A new freelancer contacted me recently wanting advice on where to start with their freelance writing career, and in particular, which niche to opt for.
(This always blows me away, because even though I’ve been freelancing for almost ten years, in some ways I still feel very much like a beginner!)
I think it’s something we all go through, no matter how much experience we have (you can thank Imposter Syndrome for that) and picking a niche can be one of the most confusing and daunting aspects of starting a freelance business.
If you’re thinking of starting out your freelancing career and are paralysed by that fear of failing or making the wrong first step, I promise – we all go through that, you’re not alone.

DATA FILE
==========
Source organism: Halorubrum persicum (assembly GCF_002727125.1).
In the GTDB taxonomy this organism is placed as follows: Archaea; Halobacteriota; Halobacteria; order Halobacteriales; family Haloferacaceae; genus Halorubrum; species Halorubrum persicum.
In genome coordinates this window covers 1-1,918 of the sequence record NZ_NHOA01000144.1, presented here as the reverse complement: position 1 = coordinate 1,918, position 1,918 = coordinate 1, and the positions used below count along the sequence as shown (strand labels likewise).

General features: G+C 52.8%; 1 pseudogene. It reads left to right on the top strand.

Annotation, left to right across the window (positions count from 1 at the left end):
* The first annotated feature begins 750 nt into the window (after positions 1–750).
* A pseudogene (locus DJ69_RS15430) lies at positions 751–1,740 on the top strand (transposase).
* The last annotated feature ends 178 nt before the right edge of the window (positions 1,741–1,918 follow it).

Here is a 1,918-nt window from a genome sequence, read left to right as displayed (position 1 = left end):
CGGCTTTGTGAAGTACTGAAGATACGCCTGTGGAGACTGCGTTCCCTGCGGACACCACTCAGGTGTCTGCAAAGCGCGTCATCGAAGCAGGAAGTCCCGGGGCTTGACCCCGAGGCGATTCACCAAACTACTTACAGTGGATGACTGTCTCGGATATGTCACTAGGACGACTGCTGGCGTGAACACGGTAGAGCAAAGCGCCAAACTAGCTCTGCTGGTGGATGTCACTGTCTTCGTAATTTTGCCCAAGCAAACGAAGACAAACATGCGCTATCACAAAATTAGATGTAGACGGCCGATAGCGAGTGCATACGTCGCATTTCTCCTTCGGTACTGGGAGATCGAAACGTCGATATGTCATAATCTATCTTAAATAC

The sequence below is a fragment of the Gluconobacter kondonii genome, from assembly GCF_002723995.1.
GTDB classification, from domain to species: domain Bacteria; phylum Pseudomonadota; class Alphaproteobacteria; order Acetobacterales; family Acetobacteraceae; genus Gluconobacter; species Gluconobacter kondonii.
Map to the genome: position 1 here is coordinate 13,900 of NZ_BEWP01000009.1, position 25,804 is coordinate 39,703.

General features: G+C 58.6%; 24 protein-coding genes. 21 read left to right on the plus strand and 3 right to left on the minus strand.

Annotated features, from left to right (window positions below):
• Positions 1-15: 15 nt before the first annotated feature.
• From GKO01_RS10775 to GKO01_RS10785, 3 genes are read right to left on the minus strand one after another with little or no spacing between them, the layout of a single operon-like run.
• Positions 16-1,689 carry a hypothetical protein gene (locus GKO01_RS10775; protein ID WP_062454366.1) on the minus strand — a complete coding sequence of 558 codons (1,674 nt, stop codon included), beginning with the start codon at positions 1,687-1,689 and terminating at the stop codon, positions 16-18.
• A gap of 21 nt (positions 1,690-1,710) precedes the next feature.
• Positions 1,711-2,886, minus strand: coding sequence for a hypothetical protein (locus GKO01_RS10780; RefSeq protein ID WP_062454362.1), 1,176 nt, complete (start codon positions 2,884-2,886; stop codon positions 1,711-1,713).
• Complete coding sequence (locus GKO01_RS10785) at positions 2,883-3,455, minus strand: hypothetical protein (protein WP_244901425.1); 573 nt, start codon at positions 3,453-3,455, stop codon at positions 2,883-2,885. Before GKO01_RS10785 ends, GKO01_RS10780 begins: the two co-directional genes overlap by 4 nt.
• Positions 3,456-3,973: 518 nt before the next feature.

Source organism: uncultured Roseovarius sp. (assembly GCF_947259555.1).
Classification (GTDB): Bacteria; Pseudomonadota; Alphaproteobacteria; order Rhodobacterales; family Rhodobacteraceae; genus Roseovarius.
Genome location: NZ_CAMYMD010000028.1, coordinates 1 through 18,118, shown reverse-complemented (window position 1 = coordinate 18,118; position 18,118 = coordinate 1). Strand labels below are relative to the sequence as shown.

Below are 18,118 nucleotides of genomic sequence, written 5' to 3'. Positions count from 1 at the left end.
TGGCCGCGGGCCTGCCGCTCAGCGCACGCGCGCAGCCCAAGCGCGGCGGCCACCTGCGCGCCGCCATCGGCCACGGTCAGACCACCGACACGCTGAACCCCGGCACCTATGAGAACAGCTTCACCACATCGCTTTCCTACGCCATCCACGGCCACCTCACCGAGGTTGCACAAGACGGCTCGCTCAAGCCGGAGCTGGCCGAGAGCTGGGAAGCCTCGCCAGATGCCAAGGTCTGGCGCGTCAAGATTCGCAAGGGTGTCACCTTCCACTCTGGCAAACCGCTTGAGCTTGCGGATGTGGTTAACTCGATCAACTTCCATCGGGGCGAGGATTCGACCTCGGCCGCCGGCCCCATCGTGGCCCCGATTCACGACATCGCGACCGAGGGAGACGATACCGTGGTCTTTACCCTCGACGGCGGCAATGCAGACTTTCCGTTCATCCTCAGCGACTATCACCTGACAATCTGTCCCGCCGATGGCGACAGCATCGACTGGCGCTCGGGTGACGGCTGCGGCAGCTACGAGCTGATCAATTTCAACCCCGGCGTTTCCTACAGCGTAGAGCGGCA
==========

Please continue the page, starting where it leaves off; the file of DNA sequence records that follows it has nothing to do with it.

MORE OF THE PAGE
Sounds contradictory because you’re reading this, but as there are so many articles, blog posts, and podcasts about this very subject, in my opinion, that actually confuses things!
When I was asked about where to start, this prompted an email reply in which I poured my heart out, and I remembered three pieces of advice that stuck out for me in my own career, which I hope you will find helps answer those questions of uncertainty.
You can find yourself spending a good portion of your time that you could have been getting clients and networking, chopping and changing your niche and tweaking your website, before you get frustrated and think you’ll never make it work and no one will ever want to hire you.
This comes out of a fear of failure or doing things wrong. It’s especially common if you’re new to freelancing.